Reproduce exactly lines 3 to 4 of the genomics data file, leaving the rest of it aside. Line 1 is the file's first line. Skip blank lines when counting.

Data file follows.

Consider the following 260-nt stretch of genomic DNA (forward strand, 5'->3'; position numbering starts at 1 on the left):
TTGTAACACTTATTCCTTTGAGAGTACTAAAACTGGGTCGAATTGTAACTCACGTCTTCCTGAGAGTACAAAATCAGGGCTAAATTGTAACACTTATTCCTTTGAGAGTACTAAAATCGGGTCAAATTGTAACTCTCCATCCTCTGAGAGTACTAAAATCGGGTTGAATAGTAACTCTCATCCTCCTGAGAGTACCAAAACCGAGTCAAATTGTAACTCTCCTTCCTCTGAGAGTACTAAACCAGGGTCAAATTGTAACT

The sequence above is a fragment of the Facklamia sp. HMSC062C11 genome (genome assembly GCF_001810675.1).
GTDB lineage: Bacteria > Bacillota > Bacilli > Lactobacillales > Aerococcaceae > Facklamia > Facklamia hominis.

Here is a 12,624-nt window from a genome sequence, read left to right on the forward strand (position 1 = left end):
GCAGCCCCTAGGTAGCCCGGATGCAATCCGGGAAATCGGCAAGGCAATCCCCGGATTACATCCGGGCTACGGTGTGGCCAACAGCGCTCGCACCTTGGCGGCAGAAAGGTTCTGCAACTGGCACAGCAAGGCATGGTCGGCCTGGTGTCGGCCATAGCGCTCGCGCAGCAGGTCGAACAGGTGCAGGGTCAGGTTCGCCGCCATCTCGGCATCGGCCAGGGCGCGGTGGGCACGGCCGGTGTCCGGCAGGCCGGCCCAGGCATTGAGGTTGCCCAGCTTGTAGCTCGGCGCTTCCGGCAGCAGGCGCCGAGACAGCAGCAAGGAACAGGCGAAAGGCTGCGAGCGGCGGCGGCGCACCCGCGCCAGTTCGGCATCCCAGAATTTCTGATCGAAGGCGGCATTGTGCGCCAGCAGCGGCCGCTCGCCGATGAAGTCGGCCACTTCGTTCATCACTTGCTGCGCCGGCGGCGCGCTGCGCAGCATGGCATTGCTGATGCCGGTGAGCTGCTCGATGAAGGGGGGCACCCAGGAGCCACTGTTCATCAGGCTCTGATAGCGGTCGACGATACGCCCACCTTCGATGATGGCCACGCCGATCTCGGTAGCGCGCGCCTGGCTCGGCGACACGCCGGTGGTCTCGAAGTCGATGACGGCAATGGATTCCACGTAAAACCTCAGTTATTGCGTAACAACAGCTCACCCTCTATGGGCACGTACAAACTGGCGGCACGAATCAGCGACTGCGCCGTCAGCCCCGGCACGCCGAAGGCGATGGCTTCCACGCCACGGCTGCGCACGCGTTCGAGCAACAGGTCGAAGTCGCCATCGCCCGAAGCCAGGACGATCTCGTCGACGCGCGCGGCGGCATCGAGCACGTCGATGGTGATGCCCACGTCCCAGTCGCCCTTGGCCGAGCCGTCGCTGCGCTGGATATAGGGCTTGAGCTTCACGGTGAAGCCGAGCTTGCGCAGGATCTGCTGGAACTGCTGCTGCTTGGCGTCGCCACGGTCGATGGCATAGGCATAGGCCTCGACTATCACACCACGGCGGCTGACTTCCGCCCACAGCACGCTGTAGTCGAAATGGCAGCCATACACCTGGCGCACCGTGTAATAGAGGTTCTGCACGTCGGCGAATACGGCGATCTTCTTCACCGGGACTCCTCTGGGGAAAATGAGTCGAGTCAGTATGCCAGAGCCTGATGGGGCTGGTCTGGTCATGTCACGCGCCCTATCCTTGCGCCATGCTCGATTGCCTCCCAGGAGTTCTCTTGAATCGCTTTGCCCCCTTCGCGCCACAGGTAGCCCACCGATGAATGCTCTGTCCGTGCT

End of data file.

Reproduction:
The sequence above is a fragment of the Facklamia sp. HMSC062C11 genome (genome assembly GCF_001810675.1).
GTDB lineage: Bacteria > Bacillota > Bacilli > Lactobacillales > Aerococcaceae > Facklamia > Facklamia hominis.